Dynamics of microfilaments are similar, but distinct from microtubules during cytokinesis in living, dividing plant cells

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Abstract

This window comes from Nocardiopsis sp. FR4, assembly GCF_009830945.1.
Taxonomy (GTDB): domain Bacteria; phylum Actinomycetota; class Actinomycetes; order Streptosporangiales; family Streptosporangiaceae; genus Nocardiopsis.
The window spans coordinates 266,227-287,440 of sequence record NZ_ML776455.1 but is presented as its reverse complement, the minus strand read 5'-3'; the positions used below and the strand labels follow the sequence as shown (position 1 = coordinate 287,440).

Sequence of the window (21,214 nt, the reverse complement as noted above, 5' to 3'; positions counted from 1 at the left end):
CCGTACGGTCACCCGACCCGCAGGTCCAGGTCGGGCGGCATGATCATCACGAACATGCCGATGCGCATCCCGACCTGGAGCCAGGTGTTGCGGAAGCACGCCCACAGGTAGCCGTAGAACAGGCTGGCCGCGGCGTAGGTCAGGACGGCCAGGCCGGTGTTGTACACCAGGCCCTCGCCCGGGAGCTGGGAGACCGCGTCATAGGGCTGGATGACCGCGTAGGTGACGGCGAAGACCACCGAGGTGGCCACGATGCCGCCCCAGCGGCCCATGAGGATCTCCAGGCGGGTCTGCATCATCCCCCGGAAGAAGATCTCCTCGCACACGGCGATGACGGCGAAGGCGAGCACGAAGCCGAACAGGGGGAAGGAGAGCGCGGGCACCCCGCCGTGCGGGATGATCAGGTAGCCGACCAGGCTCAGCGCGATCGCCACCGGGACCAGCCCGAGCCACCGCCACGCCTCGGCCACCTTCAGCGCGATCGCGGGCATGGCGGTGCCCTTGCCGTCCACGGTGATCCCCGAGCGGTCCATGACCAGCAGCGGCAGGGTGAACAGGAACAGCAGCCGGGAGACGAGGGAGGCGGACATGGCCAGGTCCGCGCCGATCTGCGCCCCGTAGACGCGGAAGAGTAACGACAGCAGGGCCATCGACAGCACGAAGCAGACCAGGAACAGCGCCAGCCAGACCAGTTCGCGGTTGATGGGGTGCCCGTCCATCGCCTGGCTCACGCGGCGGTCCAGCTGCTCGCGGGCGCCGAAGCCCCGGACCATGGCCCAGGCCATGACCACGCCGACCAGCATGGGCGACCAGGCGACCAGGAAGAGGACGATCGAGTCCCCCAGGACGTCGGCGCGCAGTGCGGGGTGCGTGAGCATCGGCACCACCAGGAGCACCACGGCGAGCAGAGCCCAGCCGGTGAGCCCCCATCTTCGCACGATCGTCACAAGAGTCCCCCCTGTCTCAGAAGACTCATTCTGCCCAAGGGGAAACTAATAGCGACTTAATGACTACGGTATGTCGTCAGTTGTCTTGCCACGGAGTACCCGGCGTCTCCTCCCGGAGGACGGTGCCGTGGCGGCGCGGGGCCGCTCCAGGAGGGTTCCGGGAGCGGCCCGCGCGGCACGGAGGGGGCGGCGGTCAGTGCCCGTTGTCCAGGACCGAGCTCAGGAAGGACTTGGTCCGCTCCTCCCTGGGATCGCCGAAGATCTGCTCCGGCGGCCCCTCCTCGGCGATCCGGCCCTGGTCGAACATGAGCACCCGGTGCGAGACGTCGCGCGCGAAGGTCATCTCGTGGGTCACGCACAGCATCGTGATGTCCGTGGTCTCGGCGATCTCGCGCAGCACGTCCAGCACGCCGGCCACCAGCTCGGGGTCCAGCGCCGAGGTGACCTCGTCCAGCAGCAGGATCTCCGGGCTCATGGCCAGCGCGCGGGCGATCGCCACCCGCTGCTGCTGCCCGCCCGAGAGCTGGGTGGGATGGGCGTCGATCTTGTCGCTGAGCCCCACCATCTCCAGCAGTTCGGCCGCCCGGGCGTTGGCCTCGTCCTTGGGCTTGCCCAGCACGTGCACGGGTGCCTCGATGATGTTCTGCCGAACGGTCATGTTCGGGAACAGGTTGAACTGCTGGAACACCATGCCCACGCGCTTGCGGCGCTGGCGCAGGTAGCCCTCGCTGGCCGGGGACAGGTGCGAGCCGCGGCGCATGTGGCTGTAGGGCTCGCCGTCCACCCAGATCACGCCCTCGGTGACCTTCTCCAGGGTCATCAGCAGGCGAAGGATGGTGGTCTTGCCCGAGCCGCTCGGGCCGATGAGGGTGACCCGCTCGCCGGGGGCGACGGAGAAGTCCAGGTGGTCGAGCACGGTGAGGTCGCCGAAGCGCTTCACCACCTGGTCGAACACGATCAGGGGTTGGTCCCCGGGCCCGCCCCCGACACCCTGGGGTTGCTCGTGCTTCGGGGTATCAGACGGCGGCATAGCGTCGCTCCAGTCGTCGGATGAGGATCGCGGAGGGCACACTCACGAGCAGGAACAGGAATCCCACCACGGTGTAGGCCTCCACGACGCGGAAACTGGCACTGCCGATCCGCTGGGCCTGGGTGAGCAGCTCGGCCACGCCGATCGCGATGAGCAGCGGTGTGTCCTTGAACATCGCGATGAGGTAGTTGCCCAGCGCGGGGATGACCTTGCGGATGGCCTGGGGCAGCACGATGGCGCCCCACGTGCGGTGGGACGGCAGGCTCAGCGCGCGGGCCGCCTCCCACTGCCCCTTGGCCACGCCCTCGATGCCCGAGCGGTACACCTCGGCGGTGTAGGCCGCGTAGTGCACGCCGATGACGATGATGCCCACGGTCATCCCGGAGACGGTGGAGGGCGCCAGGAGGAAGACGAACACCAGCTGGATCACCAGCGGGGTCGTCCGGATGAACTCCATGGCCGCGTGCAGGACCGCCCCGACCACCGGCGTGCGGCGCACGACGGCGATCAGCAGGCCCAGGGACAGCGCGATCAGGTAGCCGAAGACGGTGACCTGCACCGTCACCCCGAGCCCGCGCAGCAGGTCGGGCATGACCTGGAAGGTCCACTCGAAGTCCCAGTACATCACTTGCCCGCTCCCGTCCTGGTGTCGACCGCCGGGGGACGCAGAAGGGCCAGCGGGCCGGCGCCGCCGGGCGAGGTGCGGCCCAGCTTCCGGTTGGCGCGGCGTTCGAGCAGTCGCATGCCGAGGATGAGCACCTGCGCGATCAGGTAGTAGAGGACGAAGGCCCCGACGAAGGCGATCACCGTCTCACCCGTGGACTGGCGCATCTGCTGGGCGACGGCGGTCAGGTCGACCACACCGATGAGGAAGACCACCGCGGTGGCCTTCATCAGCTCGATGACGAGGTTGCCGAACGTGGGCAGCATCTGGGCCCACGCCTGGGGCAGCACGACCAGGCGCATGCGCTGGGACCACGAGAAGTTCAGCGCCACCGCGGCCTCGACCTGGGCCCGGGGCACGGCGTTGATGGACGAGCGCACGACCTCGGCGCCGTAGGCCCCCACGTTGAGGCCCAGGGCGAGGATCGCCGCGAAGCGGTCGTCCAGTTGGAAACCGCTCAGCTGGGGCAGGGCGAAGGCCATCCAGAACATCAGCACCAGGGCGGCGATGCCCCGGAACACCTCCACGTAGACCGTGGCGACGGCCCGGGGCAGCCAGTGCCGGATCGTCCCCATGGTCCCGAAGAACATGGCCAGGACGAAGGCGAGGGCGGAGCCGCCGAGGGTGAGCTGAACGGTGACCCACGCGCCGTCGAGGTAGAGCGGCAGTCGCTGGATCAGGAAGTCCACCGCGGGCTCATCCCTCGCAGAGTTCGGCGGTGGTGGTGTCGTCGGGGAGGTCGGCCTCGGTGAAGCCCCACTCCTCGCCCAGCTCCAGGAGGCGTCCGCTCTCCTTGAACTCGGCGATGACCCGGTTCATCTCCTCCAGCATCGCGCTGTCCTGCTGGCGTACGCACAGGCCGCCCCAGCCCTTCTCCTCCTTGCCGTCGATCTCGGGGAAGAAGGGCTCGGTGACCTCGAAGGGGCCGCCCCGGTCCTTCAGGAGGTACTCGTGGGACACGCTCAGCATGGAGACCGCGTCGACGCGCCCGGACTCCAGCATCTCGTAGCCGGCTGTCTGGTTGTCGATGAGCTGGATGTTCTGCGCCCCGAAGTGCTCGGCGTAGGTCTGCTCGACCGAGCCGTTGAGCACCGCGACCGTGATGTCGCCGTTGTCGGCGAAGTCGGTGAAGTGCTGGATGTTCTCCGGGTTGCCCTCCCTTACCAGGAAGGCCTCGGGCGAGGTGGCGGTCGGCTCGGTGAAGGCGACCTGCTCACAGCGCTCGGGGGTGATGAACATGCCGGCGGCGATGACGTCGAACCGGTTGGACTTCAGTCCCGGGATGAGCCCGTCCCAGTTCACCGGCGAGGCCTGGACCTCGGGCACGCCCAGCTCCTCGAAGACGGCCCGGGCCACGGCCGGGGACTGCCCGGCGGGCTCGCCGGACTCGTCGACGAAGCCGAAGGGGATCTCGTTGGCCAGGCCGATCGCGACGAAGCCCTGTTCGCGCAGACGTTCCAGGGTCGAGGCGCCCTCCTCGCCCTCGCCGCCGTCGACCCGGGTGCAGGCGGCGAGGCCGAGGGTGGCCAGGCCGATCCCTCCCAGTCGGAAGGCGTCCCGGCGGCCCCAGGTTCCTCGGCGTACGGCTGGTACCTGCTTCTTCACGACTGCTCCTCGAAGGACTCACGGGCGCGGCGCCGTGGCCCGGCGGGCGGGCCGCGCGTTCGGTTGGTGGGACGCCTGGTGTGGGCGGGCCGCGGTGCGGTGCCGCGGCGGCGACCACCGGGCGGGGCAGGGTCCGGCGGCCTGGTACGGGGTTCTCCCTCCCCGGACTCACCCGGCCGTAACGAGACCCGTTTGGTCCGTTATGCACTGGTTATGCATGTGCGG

The development and dynamics of the phragmoplast cytoskeleton have been analyzed in living stamen hair cells of Tradescantia. Microtubules and actin microfilaments have been identified by microinjecting either carboxyfluorescein labeled brain tubulin or rhodamine phalloidin. Examination with the confocal laser scanning microscope has permitted sequential imaging of the fluorescent cytoskeletal elements in single living cells progressing through division. Phragmoplast microtubules initially emerge through the lateral coalescence of preexisting interzone microtubules. As cytokinesis progresses, these tightly clustered microtubules shorten in length and expand centrifugally toward the cell periphery. By contrast, the phragmoplast microfilaments appear to arise de novo in late anaphase in close association with the proximal surfaces of the reconstituting daughter nuclei. The microfilaments are oriented parallel to the microtubules but conspicuously do not occupy the equatorial region where microtubules interdigitate and where the cell plate vesicles aggregate and fuse. As development proceeds the microfilaments shorten in length and expand in girth, similar to microtubules, although they remain excluded from the cell plate region. In terminal phases of cell plate formation, microtubules degrade first in the central regions of the phragmoplast and later toward the edges, whereas microfilaments break down more uniformly throughout the phragmoplast. © 1993 Wiley-Liss, Inc.

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